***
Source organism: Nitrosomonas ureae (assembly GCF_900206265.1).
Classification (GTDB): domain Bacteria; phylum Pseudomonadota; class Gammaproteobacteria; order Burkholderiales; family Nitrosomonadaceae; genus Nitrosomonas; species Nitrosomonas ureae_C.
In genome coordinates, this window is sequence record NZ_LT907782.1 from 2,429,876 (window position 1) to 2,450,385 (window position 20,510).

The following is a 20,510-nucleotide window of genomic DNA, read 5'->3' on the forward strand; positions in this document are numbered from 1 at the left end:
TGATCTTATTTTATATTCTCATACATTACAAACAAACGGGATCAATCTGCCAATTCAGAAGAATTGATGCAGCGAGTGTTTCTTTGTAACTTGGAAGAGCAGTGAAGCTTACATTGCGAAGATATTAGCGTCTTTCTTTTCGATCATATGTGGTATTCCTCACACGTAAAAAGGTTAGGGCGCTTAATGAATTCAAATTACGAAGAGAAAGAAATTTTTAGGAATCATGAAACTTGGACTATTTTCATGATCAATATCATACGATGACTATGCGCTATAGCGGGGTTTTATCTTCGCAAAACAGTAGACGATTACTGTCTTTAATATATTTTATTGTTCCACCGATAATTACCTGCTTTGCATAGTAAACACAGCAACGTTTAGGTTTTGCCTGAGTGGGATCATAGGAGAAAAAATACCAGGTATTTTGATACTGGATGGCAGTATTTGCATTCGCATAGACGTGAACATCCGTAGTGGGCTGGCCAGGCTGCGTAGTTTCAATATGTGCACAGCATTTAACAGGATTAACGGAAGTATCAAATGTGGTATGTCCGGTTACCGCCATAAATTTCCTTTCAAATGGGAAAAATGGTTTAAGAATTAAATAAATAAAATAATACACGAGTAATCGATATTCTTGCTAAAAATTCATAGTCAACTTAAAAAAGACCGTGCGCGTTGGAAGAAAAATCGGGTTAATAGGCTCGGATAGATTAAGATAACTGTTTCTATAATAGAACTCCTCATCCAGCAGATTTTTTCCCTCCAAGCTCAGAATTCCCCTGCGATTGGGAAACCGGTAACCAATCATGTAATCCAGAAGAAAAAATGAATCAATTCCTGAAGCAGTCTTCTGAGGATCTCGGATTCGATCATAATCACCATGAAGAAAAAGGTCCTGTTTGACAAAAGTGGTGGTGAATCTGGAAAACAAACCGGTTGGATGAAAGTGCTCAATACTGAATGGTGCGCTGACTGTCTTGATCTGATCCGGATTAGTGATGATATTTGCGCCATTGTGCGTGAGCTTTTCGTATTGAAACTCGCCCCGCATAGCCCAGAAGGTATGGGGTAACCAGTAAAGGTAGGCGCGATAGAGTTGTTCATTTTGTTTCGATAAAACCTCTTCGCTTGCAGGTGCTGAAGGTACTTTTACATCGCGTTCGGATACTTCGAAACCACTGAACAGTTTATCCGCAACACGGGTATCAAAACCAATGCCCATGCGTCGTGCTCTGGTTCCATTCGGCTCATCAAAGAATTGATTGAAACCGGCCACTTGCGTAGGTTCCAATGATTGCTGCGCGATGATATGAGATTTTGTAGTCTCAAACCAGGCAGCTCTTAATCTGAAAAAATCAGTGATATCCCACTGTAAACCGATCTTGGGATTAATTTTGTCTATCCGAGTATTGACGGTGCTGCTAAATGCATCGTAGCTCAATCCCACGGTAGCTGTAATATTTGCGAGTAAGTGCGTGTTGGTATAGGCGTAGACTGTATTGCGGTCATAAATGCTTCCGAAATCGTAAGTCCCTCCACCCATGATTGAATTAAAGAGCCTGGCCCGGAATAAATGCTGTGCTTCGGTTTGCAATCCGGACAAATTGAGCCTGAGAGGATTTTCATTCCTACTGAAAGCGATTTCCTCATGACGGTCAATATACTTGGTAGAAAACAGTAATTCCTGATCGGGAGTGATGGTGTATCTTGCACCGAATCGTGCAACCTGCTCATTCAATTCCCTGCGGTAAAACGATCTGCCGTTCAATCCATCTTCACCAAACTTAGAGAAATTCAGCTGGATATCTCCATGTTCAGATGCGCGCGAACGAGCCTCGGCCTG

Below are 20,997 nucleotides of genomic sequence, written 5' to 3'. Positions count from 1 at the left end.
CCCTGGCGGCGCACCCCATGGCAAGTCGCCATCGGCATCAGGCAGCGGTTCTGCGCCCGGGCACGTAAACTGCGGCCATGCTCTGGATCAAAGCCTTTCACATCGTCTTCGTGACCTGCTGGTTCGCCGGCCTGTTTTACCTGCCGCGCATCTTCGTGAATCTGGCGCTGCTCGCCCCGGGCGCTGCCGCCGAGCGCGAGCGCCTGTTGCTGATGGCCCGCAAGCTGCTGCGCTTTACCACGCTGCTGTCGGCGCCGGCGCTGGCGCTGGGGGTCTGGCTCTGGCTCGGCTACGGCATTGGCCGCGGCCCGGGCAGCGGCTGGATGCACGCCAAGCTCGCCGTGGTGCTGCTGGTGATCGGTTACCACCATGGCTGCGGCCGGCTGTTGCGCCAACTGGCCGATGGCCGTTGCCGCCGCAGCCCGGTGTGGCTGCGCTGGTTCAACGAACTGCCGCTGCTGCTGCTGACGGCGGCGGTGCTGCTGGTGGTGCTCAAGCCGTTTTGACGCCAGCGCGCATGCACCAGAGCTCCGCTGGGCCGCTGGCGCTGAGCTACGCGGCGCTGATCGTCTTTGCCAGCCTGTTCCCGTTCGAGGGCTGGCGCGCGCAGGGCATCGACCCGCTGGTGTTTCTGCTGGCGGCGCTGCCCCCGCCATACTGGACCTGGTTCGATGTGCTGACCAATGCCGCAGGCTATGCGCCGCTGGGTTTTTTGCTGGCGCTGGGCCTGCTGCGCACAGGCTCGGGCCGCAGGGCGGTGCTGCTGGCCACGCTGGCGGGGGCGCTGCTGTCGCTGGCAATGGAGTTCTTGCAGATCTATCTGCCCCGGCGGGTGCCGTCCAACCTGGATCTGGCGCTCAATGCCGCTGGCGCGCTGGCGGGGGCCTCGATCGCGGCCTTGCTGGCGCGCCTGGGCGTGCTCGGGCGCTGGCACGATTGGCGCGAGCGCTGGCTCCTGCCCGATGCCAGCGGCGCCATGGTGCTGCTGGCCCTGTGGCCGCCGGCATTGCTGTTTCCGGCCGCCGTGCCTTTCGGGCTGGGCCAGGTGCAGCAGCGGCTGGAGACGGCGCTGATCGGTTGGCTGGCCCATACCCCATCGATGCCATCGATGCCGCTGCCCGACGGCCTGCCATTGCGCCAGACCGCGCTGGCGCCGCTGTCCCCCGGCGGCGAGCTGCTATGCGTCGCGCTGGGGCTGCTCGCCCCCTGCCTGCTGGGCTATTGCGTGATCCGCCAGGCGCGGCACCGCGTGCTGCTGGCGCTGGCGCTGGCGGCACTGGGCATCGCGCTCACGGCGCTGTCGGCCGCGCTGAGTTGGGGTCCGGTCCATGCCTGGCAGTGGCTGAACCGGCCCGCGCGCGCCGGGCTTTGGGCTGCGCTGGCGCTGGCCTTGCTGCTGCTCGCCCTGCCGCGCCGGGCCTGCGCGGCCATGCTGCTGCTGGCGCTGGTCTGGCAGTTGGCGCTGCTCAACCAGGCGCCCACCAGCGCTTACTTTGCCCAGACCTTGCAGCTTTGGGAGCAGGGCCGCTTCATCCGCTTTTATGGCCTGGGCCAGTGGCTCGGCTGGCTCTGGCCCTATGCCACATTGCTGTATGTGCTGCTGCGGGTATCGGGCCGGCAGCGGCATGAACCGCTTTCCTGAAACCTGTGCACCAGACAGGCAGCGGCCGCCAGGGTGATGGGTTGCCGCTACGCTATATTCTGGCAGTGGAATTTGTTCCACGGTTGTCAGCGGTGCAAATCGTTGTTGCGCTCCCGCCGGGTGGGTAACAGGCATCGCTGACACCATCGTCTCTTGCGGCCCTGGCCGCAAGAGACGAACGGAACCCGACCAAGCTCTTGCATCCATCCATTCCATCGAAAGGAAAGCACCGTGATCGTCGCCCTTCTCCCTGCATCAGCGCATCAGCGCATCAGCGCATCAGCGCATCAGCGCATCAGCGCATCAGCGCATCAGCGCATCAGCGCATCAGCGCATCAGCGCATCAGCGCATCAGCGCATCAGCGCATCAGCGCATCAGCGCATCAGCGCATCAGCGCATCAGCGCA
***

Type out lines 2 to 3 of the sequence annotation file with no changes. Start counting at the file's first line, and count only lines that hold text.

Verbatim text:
Classification (GTDB): domain Bacteria; phylum Pseudomonadota; class Gammaproteobacteria; order Burkholderiales; family Nitrosomonadaceae; genus Nitrosomonas; species Nitrosomonas ureae_C.
In genome coordinates, this window is sequence record NZ_LT907782.1 from 2,429,876 (window position 1) to 2,450,385 (window position 20,510).